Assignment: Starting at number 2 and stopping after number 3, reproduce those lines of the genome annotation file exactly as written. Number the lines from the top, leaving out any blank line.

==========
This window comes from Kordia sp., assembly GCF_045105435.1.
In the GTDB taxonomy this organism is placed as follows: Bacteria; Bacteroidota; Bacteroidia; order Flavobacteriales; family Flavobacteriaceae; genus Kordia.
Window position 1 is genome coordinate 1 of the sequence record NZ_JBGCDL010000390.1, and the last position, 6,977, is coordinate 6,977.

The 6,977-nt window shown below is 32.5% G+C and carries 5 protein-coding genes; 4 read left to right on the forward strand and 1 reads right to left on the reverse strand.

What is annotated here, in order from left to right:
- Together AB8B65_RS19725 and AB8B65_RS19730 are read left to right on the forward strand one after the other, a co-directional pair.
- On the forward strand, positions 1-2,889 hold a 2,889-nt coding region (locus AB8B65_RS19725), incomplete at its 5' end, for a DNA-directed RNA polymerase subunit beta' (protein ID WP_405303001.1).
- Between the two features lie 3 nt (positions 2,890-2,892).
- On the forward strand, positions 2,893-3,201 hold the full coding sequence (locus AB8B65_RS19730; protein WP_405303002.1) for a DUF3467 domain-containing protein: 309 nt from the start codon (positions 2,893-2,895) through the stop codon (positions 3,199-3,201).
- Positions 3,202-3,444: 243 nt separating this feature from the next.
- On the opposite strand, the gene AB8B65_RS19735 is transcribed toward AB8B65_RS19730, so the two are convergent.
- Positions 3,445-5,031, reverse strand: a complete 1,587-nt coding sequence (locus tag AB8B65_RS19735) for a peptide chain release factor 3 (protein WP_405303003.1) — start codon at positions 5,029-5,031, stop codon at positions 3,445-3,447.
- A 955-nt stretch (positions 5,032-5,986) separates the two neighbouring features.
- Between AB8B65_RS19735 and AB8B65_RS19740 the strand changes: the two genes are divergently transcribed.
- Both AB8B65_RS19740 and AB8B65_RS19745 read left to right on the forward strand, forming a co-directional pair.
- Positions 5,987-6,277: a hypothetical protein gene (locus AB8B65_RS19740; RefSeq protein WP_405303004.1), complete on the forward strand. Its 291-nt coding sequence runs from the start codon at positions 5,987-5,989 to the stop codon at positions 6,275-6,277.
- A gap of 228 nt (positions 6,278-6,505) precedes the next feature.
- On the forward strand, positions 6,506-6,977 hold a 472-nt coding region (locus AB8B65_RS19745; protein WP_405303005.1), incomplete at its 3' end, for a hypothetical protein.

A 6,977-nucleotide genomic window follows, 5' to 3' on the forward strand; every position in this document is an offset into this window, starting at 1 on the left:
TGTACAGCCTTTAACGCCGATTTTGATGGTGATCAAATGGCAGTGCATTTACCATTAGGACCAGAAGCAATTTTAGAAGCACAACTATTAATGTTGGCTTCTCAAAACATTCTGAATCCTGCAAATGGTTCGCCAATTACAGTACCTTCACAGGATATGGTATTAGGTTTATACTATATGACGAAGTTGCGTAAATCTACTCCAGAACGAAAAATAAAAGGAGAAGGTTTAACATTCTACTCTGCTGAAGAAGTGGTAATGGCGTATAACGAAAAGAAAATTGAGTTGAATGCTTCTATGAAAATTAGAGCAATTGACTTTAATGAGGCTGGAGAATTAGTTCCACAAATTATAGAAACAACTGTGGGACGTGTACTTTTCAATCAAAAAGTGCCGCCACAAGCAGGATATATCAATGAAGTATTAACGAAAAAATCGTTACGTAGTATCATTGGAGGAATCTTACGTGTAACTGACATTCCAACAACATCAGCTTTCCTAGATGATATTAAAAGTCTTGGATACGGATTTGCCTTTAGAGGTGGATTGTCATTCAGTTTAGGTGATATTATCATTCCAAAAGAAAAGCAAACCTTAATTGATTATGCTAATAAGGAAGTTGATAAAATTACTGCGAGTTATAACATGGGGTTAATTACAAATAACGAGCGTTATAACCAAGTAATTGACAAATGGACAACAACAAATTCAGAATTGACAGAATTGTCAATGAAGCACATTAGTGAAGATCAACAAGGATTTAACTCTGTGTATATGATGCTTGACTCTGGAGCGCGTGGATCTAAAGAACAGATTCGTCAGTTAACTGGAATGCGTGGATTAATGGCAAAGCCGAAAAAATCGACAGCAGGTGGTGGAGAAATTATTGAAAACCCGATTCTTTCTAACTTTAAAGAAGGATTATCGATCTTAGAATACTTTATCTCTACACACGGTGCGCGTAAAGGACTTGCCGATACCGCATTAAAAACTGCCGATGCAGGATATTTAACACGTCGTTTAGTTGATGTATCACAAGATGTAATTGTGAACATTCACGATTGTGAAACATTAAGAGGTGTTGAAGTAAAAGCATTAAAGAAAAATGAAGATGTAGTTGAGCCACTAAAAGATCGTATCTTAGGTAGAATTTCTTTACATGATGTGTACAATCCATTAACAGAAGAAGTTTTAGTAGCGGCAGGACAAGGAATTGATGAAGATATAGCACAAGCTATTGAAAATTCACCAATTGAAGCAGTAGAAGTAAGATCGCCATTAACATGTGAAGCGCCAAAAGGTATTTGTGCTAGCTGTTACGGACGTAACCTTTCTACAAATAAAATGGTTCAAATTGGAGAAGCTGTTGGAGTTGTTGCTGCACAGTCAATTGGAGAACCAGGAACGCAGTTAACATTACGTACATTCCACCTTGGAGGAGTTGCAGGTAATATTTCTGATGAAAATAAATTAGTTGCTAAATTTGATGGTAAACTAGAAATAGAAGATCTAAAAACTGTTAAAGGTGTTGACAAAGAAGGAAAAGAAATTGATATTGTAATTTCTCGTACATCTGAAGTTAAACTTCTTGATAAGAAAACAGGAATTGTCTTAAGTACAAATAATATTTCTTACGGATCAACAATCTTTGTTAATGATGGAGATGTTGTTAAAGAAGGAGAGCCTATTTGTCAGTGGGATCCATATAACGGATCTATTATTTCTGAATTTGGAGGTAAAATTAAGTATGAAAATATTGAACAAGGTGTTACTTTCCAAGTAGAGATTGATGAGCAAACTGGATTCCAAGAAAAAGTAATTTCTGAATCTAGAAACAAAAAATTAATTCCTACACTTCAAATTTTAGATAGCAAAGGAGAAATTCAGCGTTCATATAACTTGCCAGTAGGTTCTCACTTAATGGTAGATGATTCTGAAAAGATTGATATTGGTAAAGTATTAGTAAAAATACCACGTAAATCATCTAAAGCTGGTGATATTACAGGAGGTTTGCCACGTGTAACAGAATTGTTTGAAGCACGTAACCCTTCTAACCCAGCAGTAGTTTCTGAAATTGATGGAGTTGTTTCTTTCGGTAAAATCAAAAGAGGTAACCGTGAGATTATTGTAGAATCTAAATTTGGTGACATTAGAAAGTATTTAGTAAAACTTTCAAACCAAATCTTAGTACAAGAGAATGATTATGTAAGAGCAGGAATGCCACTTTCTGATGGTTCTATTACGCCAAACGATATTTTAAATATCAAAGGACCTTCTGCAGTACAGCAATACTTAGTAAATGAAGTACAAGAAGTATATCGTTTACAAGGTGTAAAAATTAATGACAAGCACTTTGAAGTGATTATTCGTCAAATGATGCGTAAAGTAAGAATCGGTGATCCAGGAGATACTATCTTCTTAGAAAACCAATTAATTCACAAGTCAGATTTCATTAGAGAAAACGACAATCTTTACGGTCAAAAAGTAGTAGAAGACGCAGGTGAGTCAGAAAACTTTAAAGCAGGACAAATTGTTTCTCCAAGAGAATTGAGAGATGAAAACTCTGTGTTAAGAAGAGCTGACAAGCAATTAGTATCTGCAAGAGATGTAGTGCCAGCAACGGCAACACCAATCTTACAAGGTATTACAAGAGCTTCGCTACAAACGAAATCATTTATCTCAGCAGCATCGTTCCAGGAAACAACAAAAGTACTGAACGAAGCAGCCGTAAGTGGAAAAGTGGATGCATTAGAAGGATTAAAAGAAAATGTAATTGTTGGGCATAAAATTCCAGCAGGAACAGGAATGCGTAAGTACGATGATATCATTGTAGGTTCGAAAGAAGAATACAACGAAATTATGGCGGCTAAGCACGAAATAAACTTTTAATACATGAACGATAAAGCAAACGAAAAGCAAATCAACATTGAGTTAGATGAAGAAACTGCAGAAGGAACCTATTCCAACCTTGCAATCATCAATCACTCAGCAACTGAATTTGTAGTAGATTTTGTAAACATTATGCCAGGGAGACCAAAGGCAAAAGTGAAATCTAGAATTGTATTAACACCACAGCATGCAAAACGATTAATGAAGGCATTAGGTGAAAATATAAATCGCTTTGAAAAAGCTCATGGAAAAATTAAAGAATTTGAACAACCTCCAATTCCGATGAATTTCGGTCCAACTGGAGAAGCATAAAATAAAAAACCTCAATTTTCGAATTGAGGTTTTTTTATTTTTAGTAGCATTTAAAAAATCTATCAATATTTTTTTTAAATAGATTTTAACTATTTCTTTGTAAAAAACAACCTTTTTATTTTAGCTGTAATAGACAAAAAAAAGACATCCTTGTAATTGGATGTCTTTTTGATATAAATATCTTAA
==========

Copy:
In the GTDB taxonomy this organism is placed as follows: Bacteria; Bacteroidota; Bacteroidia; order Flavobacteriales; family Flavobacteriaceae; genus Kordia.
Window position 1 is genome coordinate 1 of the sequence record NZ_JBGCDL010000390.1, and the last position, 6,977, is coordinate 6,977.